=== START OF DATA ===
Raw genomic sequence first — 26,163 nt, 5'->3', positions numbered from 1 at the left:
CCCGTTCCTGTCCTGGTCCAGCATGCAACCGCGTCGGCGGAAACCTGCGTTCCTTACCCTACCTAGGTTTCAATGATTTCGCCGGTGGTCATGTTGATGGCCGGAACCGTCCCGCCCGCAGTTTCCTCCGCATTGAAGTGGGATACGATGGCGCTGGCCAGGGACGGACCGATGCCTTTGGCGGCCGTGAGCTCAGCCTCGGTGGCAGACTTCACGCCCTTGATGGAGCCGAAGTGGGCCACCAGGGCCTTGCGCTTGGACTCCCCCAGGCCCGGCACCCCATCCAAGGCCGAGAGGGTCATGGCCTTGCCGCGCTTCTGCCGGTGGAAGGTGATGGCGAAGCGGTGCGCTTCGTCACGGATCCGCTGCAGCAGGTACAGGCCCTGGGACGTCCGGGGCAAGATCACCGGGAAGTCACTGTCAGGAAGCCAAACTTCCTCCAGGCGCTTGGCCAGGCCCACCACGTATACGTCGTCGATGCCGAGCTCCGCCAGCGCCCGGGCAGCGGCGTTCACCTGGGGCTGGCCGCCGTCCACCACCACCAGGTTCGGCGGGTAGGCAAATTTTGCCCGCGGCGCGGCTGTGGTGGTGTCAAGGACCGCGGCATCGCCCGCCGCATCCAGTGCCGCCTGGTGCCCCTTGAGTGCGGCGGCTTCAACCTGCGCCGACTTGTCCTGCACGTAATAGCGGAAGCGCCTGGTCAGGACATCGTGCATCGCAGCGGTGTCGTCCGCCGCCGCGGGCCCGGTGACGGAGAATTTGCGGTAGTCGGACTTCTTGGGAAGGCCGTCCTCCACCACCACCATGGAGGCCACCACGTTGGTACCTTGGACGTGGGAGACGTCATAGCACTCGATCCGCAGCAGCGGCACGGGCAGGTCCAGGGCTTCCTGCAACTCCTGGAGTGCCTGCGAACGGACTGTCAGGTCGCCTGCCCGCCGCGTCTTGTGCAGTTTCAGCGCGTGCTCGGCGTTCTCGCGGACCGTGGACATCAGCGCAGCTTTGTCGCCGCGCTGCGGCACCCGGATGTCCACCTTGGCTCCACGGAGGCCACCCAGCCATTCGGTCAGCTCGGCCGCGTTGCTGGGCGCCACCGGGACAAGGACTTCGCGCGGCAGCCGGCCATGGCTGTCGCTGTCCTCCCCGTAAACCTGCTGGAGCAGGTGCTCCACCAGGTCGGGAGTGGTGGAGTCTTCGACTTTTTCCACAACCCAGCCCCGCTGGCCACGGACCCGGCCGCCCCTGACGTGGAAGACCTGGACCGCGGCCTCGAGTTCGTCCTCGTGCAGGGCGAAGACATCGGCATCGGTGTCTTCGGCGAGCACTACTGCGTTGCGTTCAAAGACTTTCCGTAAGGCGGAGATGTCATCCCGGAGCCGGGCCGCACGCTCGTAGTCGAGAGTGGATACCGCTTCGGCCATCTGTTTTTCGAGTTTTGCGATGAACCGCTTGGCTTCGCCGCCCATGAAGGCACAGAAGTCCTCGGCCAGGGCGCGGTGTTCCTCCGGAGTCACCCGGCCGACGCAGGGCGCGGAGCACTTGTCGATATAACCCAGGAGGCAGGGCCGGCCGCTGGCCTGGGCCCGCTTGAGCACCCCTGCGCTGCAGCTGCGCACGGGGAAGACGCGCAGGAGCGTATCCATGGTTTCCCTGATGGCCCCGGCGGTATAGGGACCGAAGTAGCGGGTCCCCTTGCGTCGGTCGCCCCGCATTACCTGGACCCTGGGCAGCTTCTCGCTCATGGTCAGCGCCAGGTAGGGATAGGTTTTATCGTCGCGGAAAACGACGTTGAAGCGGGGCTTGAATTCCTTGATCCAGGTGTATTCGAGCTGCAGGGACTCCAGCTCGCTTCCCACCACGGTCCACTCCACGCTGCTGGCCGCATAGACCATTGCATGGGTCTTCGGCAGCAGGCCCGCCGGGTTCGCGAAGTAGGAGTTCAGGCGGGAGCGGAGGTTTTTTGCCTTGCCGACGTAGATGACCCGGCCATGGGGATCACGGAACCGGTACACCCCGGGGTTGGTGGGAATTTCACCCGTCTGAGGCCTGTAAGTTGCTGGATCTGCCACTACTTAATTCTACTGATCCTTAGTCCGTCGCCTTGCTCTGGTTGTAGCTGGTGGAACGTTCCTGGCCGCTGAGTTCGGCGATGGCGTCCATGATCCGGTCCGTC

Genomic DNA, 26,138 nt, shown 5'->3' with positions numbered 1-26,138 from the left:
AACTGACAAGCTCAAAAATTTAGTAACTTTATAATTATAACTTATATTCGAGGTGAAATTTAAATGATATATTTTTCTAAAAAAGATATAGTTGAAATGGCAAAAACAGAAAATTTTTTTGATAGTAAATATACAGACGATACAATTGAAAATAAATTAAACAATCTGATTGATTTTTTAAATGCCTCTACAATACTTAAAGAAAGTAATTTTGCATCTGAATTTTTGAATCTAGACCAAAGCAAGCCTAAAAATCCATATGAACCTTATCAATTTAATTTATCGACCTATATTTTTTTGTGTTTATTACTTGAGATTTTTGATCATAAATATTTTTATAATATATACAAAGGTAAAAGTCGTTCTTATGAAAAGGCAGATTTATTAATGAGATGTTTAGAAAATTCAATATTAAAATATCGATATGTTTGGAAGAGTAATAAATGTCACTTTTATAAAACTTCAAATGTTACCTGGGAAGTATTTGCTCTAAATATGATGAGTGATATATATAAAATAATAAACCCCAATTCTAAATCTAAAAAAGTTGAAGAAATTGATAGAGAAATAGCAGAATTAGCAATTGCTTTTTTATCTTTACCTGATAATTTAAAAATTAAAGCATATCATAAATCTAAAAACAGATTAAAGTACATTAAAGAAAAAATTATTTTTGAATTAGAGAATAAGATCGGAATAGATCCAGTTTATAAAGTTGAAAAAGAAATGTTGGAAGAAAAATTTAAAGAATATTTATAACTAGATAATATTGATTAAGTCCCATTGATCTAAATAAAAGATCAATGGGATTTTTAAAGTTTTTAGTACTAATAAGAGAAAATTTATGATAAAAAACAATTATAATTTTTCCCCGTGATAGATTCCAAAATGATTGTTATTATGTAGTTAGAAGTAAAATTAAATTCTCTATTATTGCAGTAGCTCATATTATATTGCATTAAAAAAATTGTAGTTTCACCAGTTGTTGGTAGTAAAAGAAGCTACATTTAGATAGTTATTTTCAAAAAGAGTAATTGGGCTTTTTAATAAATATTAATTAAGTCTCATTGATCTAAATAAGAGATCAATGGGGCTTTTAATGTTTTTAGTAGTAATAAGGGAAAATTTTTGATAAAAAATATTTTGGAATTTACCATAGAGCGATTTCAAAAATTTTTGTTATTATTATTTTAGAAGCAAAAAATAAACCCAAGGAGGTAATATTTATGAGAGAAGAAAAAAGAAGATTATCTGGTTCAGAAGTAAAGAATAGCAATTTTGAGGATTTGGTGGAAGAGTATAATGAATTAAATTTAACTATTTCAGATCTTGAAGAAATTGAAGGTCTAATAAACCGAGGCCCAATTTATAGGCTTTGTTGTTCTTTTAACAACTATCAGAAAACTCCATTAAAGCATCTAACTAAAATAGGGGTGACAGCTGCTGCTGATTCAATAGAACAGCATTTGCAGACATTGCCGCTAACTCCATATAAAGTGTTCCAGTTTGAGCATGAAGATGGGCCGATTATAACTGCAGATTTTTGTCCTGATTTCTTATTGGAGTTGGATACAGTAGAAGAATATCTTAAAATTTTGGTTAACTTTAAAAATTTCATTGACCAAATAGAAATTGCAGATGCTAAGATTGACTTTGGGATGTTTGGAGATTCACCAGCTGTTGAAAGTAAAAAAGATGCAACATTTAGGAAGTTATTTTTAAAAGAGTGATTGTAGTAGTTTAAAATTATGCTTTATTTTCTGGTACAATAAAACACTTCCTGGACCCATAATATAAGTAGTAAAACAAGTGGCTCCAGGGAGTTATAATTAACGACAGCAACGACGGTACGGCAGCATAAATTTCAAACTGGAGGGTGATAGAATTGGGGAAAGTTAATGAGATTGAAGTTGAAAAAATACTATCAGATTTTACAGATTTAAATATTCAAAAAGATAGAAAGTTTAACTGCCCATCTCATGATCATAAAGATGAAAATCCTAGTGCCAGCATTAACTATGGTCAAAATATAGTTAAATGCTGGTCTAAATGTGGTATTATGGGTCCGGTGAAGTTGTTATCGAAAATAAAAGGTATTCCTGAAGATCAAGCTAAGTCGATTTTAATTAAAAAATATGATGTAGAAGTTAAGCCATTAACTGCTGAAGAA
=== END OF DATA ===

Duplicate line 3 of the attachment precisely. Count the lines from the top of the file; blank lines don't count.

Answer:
Genomic DNA, 26,138 nt, shown 5'->3' with positions numbered 1-26,138 from the left: